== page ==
You can use
git request-pull to achieve the same kind of workflow (which is improved with Git1.7.9+).
See the article "using signed tag in pull-requests"
A typical distributed workflow using Git is for a contributor to fork a project, build on it, publish the result to her public repository, and ask the "upstream" person (often the owner of the project where she forked from) to pull from her public repository. Requesting such a "pull" is made easy by the
git request-pull command.
Starting from Git release v1.7.9, a contributor can add a signed tag to the commit at the tip of the history and ask the integrator to pull that signed tag.
When the integrator runs
- the signed tag is automatically verified to assure that the history is not tampered with.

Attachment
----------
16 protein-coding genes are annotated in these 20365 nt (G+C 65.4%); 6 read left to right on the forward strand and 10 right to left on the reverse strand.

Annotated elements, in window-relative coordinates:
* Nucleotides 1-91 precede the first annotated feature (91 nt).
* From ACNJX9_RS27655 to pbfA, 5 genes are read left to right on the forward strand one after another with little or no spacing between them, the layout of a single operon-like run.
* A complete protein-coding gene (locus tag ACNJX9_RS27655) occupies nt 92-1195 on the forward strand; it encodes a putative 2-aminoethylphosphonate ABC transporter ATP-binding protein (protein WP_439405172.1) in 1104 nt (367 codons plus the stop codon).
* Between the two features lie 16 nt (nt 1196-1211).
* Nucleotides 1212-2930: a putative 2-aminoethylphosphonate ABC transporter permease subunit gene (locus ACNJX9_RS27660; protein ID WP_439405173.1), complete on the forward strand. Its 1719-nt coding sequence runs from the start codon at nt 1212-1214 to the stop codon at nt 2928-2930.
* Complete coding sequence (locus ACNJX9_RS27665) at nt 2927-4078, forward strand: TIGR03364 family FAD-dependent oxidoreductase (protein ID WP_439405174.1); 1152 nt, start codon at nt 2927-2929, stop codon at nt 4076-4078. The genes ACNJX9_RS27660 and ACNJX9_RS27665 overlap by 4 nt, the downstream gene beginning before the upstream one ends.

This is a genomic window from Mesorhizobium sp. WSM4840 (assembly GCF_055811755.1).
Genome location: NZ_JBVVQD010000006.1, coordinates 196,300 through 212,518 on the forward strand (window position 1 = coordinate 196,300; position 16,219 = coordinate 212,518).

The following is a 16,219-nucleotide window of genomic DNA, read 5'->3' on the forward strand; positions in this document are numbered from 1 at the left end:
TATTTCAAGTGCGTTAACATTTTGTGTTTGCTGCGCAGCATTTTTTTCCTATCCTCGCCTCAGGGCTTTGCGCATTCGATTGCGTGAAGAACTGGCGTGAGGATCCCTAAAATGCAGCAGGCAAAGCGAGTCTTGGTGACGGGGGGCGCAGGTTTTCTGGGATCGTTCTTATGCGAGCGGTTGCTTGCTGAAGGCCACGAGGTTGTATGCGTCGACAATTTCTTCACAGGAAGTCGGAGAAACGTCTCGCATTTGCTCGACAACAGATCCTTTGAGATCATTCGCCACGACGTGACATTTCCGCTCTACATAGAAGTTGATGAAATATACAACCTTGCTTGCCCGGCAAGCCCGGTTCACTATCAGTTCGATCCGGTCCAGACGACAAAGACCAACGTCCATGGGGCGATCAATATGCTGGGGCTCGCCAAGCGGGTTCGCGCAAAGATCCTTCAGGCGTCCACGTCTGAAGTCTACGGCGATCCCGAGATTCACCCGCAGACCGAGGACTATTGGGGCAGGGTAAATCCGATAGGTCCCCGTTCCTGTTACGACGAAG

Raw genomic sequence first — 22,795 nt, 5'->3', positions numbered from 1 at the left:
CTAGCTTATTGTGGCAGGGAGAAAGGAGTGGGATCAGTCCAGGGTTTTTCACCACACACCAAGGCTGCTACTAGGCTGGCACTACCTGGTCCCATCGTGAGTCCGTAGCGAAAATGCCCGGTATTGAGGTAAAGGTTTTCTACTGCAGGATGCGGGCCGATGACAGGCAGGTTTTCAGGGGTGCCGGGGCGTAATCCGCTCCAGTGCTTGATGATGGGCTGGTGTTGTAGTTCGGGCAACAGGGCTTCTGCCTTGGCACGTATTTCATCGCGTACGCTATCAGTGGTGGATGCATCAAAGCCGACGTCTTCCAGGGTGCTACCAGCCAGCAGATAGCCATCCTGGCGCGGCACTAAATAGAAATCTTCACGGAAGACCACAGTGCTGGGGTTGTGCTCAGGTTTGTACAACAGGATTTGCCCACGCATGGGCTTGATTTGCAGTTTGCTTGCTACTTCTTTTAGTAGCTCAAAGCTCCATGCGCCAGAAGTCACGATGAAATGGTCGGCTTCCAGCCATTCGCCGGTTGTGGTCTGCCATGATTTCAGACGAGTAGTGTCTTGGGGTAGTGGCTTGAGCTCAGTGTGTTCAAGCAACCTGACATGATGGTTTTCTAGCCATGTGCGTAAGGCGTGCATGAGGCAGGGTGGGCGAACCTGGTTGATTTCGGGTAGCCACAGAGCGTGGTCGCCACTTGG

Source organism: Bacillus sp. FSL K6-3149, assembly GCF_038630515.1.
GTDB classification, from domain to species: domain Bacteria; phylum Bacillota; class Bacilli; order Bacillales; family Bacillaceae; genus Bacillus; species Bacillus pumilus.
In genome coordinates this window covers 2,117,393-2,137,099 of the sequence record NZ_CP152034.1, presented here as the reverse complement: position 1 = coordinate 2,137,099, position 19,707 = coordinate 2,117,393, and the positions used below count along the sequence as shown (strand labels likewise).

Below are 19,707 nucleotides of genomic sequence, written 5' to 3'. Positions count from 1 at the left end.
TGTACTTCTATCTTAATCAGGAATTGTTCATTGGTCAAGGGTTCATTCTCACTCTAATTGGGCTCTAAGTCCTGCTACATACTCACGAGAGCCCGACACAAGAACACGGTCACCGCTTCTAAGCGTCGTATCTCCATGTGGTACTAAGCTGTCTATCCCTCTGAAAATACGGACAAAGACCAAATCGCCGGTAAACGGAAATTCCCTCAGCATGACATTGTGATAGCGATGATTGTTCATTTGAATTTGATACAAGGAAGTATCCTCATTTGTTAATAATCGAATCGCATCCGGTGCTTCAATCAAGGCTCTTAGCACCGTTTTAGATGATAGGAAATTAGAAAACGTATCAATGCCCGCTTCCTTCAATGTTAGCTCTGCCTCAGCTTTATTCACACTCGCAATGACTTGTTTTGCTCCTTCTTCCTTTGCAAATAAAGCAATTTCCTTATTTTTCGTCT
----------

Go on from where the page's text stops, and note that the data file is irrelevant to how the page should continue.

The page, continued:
- In addition, the resulting merge commit records the content of the signed tag, so that other people can verify that the branch merged by the integrator was signed by the contributor, without fetching the signed tag used to validate the pull request separately and keeping it in the refs namespace.
With Git 2.40 (Q1 2023), "
git request-pull"(man) can strip embedded signature from signed tags using non-PGP signatures.
See commit a9cad02 (25 Jan 2023) by Gwyneth Morgan (
(Merged by Junio C Hamano --
gitster -- in commit ad7fd3c, 08 Feb 2023)
request-pull: filter out SSH/X.509 tag signatures
Signed-off-by: Gwyneth Morgan
git request-pull(man) filters PGP signatures out of the tag message, but not SSH or X.509 signatures.